What was the GTF's Process?
The GTF first met in person June 2018 in Washington, D.C. where it hosted a joint workshop with Council and task force guests to learn about contemporary association governance and to identify the guiding principles which serve as a guidepost for discussions. The GTF continued their work over the summer by collaborating virtually and participating on several conference calls. The GTF met again in September 2018 in Miami, Florida to discuss next steps in drafting recommendations.
From March 2018-November 2018, the GTF reached out to members to share preliminary thinking and receive feedback. This member input was critical to ensure that the GTF heard multiple viewpoints and ideas, and to hear and allay any concerns. The member feedback included:
2,941 members and Society stakeholders responded to a survey that included governance-related questions
Focus groups of 29 members were held at ENDO 2018 and CEU Miami 2018
Three webinars were held in September 2018: all members with a history of committee, task force, Council, and/or Nominating Committee involvement were invited. The 53 members who participated received a survey to provide additional comments.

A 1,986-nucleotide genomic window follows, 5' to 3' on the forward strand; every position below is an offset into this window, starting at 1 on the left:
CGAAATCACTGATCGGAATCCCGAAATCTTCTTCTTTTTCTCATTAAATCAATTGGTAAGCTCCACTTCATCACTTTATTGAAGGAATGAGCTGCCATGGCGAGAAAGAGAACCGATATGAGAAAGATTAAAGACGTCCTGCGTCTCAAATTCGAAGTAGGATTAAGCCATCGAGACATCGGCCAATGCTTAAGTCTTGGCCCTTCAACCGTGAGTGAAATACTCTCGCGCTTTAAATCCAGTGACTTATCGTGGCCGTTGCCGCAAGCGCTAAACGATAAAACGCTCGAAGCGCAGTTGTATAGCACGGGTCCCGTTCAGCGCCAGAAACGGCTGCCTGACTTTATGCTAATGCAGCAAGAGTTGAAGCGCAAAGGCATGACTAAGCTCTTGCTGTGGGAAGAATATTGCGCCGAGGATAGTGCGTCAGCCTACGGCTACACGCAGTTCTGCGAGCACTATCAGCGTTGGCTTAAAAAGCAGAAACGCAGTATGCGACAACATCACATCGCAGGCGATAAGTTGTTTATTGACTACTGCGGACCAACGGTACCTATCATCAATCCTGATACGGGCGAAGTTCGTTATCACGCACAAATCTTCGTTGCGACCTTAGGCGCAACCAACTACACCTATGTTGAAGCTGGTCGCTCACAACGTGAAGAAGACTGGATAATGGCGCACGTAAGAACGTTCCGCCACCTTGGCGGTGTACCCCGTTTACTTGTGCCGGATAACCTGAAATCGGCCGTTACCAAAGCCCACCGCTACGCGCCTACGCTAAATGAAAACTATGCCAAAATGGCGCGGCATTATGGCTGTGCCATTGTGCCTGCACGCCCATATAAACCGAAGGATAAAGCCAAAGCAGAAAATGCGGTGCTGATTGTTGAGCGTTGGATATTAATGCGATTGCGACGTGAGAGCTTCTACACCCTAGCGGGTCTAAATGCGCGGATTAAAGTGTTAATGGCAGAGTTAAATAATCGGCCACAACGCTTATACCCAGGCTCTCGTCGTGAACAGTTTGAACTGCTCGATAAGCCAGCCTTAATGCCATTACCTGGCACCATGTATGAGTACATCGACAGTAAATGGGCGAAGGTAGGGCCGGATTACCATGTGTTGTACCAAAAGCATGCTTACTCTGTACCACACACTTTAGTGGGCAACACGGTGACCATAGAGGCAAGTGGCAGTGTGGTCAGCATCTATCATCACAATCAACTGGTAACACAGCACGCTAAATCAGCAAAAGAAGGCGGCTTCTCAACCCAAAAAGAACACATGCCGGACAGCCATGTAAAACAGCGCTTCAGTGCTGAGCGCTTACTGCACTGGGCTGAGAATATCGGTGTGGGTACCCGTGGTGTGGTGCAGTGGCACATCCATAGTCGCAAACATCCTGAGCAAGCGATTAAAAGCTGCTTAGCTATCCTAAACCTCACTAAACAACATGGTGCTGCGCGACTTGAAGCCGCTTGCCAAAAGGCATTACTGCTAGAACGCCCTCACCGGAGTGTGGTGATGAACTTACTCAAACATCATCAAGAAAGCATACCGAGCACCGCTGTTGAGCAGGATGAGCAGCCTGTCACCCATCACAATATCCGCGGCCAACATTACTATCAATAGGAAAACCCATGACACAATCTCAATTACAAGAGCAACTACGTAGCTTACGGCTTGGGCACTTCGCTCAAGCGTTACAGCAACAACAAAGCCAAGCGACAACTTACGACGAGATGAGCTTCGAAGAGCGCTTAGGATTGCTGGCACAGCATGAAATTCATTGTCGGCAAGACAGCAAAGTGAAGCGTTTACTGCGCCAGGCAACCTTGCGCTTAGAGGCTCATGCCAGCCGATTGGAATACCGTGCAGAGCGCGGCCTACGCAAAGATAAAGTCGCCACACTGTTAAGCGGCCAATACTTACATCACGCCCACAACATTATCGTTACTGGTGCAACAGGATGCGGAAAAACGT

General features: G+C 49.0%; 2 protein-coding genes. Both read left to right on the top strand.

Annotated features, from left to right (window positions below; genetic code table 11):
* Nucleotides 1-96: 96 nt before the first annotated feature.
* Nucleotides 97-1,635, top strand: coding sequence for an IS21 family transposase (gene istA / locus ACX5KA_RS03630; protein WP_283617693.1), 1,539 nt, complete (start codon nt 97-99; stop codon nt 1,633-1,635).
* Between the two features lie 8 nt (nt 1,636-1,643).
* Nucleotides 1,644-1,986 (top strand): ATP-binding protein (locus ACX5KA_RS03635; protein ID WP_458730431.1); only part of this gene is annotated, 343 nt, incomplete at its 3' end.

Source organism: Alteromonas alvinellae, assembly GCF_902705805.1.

After the September 2018 webinars, a governance webpage was pushed via Endocrine e-news to all members. It included a recorded webinar, the feedback survey, governance readings and resources, and the GTF roster.
Webinars were held in October 2018 (for the Nominating Committee) and November 2018 (two for members, especially basic scientists).
In totally, approximately 3,000 members responded to this outreach effort and provided insight.
In September and November 2018, the GTF met, both with Council and alone, and used member feedback to develop recommendations. From December 2018 to February 2019, the GTF collaborated virtually and with conference calls to finalize this report, which was presented to the Endocrine Society Council in March 2019 for approval. The Council (henceforth known as the Board of Directors) unanimously approved the recommendations and presented the required bylaws changes needed to implement the GTF recommendations in full to the membership for approval in April 2019.
"A core strength of the Endocrine Society has always been its members and the tremendous science they perform and clinical care they provide. But our membership, their needs, and the way they contribute to the Society is constantly evolving and to keep pace Society governance must co-evolve. The recommendations of the GTF recognize the need for governance to support the changing needs of Society members, so as to continue to advance our collective mission."